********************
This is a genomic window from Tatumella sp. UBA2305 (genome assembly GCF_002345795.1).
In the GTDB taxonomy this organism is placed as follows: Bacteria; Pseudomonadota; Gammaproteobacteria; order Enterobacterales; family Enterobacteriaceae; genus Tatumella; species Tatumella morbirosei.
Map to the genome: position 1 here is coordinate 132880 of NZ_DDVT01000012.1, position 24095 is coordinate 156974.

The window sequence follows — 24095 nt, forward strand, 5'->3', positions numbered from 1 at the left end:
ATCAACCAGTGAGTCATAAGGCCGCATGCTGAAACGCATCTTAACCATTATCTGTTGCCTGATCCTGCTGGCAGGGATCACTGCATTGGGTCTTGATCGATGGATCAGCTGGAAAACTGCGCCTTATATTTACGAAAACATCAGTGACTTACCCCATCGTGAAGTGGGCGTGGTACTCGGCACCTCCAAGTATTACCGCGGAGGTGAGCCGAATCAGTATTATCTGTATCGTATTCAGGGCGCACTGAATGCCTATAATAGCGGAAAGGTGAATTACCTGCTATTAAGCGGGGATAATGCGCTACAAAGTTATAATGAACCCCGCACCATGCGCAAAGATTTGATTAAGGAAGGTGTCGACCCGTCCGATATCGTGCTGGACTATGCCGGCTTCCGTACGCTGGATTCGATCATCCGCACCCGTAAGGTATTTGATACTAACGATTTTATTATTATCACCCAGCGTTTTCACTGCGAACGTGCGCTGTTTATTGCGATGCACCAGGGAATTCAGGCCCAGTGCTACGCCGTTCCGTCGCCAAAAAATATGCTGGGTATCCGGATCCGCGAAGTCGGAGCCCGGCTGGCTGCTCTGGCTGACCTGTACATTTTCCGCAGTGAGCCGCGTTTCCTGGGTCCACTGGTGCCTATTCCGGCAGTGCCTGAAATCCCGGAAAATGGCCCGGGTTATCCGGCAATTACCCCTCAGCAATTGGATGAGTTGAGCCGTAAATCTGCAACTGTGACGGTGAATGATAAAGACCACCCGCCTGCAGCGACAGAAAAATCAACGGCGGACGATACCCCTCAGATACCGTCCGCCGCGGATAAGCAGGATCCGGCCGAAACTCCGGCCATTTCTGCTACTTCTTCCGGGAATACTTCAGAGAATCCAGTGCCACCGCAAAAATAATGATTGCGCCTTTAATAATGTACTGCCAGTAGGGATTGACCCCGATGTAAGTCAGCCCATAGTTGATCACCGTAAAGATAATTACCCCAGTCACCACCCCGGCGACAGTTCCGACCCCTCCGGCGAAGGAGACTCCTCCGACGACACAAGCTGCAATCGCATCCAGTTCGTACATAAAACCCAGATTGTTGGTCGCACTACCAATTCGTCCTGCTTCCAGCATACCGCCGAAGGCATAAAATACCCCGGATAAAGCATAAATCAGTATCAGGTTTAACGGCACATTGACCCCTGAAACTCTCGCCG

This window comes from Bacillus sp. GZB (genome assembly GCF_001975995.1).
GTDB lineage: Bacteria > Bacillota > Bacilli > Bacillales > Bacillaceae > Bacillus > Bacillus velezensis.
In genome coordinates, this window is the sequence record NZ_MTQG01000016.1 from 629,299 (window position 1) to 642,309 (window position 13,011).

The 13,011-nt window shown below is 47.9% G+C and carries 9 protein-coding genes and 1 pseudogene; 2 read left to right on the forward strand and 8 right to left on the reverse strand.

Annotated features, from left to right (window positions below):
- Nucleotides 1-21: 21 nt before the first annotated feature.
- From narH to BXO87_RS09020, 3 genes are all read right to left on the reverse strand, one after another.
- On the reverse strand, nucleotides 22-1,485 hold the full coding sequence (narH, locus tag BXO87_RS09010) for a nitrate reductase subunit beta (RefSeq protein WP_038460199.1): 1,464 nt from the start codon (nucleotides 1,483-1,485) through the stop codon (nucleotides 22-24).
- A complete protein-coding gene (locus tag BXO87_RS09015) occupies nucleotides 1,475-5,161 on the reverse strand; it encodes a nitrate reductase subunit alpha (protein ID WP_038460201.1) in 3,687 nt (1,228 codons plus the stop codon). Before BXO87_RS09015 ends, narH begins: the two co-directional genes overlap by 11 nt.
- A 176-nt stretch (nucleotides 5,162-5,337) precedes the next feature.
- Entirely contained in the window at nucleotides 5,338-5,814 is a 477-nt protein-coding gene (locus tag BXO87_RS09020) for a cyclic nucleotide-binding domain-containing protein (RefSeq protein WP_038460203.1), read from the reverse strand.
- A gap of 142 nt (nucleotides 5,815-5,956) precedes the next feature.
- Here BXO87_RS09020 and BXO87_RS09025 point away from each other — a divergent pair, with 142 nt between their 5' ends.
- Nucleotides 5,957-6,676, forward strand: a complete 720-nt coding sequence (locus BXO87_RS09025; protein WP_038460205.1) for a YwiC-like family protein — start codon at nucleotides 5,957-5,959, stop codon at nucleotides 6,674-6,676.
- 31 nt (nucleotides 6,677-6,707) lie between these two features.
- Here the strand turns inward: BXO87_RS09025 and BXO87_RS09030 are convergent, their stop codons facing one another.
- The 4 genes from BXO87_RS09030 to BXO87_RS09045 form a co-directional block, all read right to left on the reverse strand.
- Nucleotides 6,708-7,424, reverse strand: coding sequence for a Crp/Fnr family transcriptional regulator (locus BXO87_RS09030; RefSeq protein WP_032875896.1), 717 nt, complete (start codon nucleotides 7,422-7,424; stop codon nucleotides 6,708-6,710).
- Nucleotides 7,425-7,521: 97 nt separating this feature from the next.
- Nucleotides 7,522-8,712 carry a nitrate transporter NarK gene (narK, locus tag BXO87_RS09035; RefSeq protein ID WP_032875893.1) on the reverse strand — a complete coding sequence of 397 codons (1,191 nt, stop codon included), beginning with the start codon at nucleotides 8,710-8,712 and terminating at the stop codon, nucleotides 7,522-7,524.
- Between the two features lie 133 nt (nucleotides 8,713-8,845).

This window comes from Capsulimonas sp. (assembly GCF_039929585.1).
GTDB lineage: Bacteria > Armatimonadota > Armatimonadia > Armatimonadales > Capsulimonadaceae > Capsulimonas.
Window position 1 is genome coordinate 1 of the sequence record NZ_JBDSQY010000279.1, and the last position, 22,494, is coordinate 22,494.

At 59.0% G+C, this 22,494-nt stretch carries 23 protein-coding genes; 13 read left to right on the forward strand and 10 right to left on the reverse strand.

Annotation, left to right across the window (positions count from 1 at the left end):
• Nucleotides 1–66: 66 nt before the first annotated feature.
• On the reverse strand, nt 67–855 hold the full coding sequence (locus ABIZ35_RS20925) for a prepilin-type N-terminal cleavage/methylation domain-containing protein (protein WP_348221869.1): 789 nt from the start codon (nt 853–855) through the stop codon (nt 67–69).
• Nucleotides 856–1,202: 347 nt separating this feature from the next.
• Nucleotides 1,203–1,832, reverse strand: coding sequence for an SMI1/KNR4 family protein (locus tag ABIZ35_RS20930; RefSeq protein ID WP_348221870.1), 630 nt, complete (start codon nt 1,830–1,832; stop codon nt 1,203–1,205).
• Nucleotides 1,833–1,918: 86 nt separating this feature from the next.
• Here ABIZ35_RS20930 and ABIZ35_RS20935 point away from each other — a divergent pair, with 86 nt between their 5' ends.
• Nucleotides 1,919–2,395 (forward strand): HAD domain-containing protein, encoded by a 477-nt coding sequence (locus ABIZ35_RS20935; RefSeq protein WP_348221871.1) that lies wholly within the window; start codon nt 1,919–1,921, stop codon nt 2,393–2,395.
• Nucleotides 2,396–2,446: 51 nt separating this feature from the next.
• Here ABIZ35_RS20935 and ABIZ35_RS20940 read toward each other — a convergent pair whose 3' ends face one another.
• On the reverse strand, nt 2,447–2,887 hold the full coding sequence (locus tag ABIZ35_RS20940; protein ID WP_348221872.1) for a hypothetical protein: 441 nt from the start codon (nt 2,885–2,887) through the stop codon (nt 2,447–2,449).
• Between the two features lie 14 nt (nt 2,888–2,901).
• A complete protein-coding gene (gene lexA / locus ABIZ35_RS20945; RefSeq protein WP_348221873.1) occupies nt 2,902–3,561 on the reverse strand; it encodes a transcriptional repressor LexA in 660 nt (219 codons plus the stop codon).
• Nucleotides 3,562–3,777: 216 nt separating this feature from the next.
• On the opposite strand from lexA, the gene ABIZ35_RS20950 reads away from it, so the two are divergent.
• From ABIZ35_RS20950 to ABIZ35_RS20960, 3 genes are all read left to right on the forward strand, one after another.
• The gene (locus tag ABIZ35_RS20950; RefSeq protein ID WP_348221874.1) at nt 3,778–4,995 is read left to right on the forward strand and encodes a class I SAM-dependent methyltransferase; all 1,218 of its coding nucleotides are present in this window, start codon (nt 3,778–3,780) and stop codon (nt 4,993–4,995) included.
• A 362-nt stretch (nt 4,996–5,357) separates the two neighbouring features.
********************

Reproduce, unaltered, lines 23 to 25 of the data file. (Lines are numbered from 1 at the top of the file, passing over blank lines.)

- Nucleotides 6,708-7,424, reverse strand: coding sequence for a Crp/Fnr family transcriptional regulator (locus BXO87_RS09030; RefSeq protein WP_032875896.1), 717 nt, complete (start codon nucleotides 7,422-7,424; stop codon nucleotides 6,708-6,710).
- Nucleotides 7,425-7,521: 97 nt separating this feature from the next.
- Nucleotides 7,522-8,712 carry a nitrate transporter NarK gene (narK, locus tag BXO87_RS09035; RefSeq protein ID WP_032875893.1) on the reverse strand — a complete coding sequence of 397 codons (1,191 nt, stop codon included), beginning with the start codon at nucleotides 8,710-8,712 and terminating at the stop codon, nucleotides 7,522-7,524.